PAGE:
Ten years ago, Michael left an alternate world where a druid-like tribe worshiped the shape shifting god, Corvus. He sought asylum in Maine. During his exile, he developed a rare disease, which he believed could only be cured by returning home to seek out the magic of his people.
Alena is strongly attracted to Michael from the first moment she sets eyes upon him. Should she heed her instincts or comply with tribal rule, which would have her shun him?
What I Liked:
Blackbird puts an original spin on the werewolf/shapeshifter genre that has become so popular these days. In it, you will not find the typical pack full of buff men and lithe women who strut around in the nude all the time because of magically induced wardrobe malfunctions. There is no snarky heroine who is reluctantly brought into the fold. There are power struggles, but not between alphas and betas where fur flies and blood spills. Instead, there are back room deals and betrayals. There’s intimidation and manipulation. Magic is both part of religious worship and oppression.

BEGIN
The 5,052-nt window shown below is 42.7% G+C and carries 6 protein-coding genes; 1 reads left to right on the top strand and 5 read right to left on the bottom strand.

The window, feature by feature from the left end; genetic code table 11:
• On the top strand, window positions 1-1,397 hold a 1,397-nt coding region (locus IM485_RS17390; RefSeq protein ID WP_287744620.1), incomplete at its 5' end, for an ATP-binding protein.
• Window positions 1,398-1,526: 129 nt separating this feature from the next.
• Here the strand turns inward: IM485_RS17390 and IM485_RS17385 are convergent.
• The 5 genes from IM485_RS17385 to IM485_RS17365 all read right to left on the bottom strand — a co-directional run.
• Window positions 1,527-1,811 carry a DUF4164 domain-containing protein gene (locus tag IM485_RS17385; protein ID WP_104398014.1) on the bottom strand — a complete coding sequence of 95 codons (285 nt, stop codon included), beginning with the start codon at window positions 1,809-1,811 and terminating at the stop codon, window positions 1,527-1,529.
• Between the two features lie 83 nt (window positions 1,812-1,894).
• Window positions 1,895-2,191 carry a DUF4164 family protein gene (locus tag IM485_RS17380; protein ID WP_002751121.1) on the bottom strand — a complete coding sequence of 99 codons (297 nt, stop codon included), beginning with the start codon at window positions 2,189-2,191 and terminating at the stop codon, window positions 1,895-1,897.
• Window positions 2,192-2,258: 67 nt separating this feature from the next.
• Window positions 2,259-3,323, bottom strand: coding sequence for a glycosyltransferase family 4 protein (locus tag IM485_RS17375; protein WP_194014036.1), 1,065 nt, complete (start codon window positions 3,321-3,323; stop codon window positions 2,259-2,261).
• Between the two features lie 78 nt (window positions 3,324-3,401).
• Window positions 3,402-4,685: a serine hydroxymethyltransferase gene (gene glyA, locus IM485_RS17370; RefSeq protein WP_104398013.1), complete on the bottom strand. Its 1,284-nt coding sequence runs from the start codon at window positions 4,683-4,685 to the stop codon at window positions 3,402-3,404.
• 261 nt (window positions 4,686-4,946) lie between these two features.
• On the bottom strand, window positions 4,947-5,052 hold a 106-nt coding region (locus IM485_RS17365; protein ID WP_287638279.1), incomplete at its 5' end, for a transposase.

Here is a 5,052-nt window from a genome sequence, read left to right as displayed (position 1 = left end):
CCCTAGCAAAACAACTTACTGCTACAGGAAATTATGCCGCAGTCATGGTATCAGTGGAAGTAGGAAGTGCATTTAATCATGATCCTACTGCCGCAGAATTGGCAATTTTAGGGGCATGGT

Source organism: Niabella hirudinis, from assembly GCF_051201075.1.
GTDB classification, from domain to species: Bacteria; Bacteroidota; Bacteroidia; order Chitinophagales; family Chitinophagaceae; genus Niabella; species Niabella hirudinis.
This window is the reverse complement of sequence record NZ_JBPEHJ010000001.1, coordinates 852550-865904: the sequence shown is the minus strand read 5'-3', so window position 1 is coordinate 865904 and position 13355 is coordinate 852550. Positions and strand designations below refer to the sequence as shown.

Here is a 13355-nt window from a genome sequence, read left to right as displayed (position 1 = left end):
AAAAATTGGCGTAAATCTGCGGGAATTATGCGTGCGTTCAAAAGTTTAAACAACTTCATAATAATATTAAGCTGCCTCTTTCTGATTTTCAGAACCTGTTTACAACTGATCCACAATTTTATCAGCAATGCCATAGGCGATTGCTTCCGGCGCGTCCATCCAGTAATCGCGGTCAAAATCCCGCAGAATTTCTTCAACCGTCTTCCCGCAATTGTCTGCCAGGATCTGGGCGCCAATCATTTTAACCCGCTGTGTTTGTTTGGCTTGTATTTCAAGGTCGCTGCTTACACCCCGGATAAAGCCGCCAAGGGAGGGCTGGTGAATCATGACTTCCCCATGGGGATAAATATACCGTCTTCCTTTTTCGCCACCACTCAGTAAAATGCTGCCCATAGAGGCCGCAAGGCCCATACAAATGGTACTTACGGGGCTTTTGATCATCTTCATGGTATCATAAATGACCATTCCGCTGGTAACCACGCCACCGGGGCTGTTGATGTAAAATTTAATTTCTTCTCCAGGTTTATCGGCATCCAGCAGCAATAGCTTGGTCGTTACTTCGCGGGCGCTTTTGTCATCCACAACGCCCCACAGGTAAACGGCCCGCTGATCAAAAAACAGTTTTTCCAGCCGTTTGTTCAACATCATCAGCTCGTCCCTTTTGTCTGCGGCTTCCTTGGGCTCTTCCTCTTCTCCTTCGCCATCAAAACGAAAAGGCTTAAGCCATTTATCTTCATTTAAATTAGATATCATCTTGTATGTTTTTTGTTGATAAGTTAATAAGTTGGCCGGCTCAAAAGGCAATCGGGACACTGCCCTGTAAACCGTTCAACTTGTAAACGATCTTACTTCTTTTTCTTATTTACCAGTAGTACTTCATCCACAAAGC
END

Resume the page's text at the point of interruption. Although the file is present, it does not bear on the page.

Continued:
The mythos is well thought out and plays a significant role in the book. It’s not just window dressing.
“Sol and Luna, God and Goddess of the sun and the moon, Father and Mother of the heaves and the earth, joined as one and gave birth to four children. First born was Fatum, the god of Fate. Second born was Tempus, the god of Time. Third born was Venefica, the Witch of the Shadowlands, and last born was Corvus, The Beast of the Otherworld.”
~ Blackbird by L.E. Harrison
Characters you can love and hate
Many of the characters feel like types to me rather than full-fledged people, but they are types that reliably push my buttons. Most of us can relate to the misunderstood and mistreated characters who operate on the margins of society. Both Alena and Michael fit the bill. We root for them because it’s like rooting for ourselves. Then there’s Donnal, the half brother who is power hungry, jealous, and abusive. He’s just the kind of guy we love to hate.
What I Didn’t Like: